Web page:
People often talk about “the clerk of the weather”, referring to some power up there which controls our daily conditions.
An old friend always thought that there must be something of the sadist in his clerical activities, given the number of times that things can take a cruel turn.
A good example is when you are organising an outdoor summer event for the coming Saturday and every weekday preceding is full of sunshine and unbroken blue skies.
Come the weekend, of course, and your barbecue or summer fair is ruined by torrents of rain and howling winds.
I’m coming to believe that there is a “clerk of travel arrangements” around too, and he or she most definitely has that sadism, accompanied by an evil sense of humour.
Let me tell you what happened last Monday evening and I’ll seek help from Wordsworth, adventure films, and Simon and Garfunkel.
I was due in London for meetings on the Monday and had gone down on the train on the Sunday evening.
I usually take the direct Grand Central service from Hartlepool, but my last meeting was likely to run on a bit, so I opted for the Virgin East Coast train from Darlington as it has a later evening train from King’s Cross.
And so, picture me on the eight’o’clock train home with a bit of trepidation.
I was comfy with a coffee, getting some work done in a peaceful carriage, only slightly nagged by a feeling of trepidation.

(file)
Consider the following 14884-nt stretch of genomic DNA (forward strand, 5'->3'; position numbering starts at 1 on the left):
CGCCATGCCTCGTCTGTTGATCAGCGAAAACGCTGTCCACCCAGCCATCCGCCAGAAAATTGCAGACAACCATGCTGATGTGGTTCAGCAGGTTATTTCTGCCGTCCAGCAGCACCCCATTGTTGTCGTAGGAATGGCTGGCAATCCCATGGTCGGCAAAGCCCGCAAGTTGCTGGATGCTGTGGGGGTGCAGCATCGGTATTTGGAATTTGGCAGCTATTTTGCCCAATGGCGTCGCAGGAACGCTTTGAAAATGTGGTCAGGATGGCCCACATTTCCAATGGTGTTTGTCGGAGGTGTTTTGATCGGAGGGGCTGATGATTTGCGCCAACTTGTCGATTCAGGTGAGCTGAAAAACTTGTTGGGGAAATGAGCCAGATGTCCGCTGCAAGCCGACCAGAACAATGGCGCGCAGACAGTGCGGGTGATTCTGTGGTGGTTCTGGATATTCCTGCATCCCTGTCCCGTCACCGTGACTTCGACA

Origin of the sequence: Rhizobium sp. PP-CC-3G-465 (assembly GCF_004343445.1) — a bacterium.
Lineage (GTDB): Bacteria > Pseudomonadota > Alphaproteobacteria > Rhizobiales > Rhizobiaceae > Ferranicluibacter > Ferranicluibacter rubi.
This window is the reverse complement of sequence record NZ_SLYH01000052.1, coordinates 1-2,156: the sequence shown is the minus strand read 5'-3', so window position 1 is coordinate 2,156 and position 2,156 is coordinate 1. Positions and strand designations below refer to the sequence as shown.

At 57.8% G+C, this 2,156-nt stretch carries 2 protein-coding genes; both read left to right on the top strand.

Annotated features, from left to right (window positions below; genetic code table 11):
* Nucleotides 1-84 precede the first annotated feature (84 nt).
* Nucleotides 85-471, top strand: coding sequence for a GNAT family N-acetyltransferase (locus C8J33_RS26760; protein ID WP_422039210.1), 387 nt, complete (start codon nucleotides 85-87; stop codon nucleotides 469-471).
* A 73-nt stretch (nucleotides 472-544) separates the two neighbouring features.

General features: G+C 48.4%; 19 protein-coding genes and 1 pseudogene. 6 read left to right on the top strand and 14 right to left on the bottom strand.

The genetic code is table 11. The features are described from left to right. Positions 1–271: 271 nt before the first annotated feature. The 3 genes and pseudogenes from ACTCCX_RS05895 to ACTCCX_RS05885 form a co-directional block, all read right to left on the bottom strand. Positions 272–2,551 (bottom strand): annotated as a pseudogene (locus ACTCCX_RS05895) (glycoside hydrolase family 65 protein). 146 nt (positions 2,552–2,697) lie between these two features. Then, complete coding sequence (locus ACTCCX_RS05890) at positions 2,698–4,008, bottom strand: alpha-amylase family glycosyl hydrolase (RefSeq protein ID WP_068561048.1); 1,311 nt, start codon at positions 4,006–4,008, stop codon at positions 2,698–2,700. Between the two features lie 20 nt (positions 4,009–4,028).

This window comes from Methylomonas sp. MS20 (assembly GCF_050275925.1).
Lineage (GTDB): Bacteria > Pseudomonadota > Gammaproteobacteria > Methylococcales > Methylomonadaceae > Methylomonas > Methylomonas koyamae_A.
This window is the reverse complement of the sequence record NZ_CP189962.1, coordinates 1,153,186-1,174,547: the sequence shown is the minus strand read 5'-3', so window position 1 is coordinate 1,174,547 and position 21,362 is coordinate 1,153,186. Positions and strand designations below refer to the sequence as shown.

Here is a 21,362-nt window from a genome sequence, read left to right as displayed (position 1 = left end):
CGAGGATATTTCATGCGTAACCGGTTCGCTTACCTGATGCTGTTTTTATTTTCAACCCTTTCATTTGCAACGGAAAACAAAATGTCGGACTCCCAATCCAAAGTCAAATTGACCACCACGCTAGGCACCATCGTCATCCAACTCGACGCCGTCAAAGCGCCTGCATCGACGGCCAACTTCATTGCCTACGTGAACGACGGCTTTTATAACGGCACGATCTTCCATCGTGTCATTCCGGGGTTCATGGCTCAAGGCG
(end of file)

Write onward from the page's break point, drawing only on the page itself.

If you are a regular column reader, you will know that my last few months of travelling from the deep south have not been without their problems.
“Highlights” have included being dumped off a homebound train at York and enduring a log-jammed A1.
When the train drew into Darlington, spot on time, I felt like kissing the platform.
This is where William Wordsworth comes in as he once described good writing as “emotion recollected in tranquillity” which sums up these words pretty well.
All that was left to do was to pop my carefully retained car parking ticket into the machine, pay for the parking by card, and cross the footbridge to re-join my car for the drive back to Hartlepool.
I’ve done this dozens of times before, but, for the first time ever, the machine didn’t like my bit of cardboard.
I tried each and every way of insertion, and the other machine, but no luck.
It was now after 10.30 and there were nil staff around.
I headed off to my car anyway, thinking that the barrier might be up if the machines weren’t working.
They weren’t – and then the rain started – the two clerks having a joint laugh.
I even contemplated the adventure film bit of crashing through the barrier – but that wouldn’t have ended well.
Bless the mobile phone as I tried to contact British Transport Police, who weren’t around, but the operator passed me to Durham Police, who look after Darlington.
Then, in the words of the Simon and Garfunkel song, “April Come She Will”.
A lovely lady of that name was brilliant, professional, and, above all, sympathetic to this despondent traveller.
I still don’t know how, but, from their HQ in Aykley Heads near Durham City, April raised the barrier.
A little gift is on the way to a lady who went way beyond the call of duty.
I drove home with almost a smile, despite the A66 being closed near Stockton, and a sign on the A19 telling me that it was closed after the Hart exit.
I don’t want to go to London for a while.